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United States of America v. Vincent Hamilton

IN THE UNITED STATES DISTRICT COURT FOR THE NORTHERN DISTRICT OF ILLINOIS EASTERN DIVISION


December 27, 2010

UNITED STATES OF AMERICA PLAINTIFF,
v.
VINCENT HAMILTON,
DEFENDANT.

The opinion of the court was delivered by: Honorable David H. Coar

MEMORANDUM OPINION AND ORDER

In 2005, Vincent Hamilton was convicted by a jury of bank robbery, 18 U.S.C. § 2113(a), and possessing a firearm in furtherance of the robbery, 18 U.S.C. § 924(c)(1)(A). The following year he was sentenced to 151 months for the robbery followed by 84 months for possessing the firearm. In calculating the sentence for the robbery, the district court applied an enhancement for abduction, see U.S.S.G. § 2B3.1(b)(4)(A), but did not apply an enhancement for using a weapon, id. § 2B3.1(b)(2), § 2K2.4. The judgment was affirmed on appeal. United States v. Price, 516 F.3d 597 (7th Cir. 2008).Hamilton has now filed a motion to modify his sentence under 18 U.S.C. § 3582(c)(2).

Normally, the district court cannot modify a sentence once it has been imposed. Section 3582(c)(2) creates a limited exception, providing jurisdiction to modify "a term of imprisonment based on a sentencing range that has subsequently been lowered by the Sentencing Commission." United States v. Poole, 550 F.3d 676, 678 (7th Cir. 2008); United States v. Lawrence, 535 F.3d 631, 637-38 (7th Cir. 2008). Hamilton contends that Amendment 599 lowered his sentencing range. That amendment addresses an application note to U.S.S.G. § 2K2.4, clarifying when a defendant sentenced for violating § 924(c) and another statute can receive a weapons enhancement for using a gun in connection with the other crime. See United States v. Alcala, 352 F.3d 1153, 1156 (7th Cir. 2003); United States v. Howard, 352 F.3d 332, 338 (7th Cir. 2003).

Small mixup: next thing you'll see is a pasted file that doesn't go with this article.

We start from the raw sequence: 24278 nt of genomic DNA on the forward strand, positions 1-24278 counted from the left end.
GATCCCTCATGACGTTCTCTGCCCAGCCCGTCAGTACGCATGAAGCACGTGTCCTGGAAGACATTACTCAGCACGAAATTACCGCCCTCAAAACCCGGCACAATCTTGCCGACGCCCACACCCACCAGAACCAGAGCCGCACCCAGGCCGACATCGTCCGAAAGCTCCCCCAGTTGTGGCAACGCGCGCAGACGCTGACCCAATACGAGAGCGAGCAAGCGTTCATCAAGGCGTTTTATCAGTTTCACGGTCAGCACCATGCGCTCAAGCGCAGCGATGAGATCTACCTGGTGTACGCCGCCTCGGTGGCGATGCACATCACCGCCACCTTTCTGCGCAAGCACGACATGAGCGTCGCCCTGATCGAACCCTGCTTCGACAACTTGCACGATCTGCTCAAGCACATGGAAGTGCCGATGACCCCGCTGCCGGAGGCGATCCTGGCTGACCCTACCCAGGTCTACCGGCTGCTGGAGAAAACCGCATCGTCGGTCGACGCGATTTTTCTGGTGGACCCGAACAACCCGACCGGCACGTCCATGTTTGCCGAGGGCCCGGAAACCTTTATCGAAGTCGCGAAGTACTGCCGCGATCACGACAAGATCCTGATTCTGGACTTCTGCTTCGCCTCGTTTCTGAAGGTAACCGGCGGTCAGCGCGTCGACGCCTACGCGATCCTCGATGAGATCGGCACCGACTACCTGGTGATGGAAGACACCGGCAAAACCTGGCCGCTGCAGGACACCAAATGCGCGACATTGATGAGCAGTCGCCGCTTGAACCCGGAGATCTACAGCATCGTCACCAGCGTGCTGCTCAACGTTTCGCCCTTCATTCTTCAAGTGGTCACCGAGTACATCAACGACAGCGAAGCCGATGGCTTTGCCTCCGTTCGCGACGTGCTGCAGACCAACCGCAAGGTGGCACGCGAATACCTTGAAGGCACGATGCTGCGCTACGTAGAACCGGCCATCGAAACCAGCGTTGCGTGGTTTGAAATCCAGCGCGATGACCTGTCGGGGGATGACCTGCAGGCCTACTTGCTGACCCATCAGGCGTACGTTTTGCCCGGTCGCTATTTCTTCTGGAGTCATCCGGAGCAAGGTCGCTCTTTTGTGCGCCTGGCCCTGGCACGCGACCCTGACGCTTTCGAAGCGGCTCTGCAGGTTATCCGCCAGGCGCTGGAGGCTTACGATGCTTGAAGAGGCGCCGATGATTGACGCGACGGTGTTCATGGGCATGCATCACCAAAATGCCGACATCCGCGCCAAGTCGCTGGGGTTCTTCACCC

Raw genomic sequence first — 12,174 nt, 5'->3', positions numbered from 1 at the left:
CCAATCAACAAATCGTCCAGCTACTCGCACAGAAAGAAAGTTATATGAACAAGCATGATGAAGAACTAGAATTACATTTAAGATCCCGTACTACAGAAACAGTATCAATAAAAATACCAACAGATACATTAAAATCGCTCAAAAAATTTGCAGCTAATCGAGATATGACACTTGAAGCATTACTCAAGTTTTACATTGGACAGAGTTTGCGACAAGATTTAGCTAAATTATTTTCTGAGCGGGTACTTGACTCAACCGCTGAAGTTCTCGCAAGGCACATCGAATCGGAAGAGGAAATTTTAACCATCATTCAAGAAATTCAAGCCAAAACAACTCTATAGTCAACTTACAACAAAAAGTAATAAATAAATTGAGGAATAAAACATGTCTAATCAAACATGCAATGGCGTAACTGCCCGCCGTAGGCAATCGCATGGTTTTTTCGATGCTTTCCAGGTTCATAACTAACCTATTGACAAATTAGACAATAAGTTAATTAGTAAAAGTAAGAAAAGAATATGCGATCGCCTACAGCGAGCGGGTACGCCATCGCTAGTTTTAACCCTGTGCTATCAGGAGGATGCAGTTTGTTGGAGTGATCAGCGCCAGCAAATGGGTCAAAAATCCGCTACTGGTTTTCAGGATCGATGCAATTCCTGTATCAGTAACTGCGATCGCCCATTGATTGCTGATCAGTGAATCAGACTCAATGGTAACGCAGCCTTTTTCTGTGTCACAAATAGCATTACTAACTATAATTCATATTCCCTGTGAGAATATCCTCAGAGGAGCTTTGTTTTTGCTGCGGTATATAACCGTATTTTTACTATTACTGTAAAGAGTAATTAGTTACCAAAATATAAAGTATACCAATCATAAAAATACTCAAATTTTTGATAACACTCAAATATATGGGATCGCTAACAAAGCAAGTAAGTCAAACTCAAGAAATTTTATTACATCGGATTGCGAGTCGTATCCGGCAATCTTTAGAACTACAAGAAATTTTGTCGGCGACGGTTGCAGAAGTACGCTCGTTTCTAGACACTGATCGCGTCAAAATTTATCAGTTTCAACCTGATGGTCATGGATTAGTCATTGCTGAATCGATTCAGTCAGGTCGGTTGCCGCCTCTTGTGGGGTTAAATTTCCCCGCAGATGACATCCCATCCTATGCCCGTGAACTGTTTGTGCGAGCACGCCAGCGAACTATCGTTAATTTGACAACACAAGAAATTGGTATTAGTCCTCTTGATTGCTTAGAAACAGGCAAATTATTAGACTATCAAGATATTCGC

The motion is groundless. Amendment 599 was effective six years before Hamilton was sentenced, see U.S.S.G., Supp. to App. C., p. 67-69, amend. 599 (effective Nov. 1, 2000); Howard, 352 F.3d at 334, and it concerns an enhancement Hamilton did not receive. Since the amendment did not subsequently lower Hamilton's sentencing range, § 3582(c)(2) does not supply jurisdiction to modify his sentence. Finally, construing the motion as a petition for habeas corpus under 28 U.S.C. § 2255 would not aid Hamilton; in addition to being untimely it is also successive to his petition in No. 09 C 654, 2010 WL 1656850 (N.D. Ill. Apr. 21, 2010).

Hamilton's motion to modify his term of imprisonment is DISMISSED for lack of jurisdiction.

Enter:

David H. Coar United States District Judge

20101227

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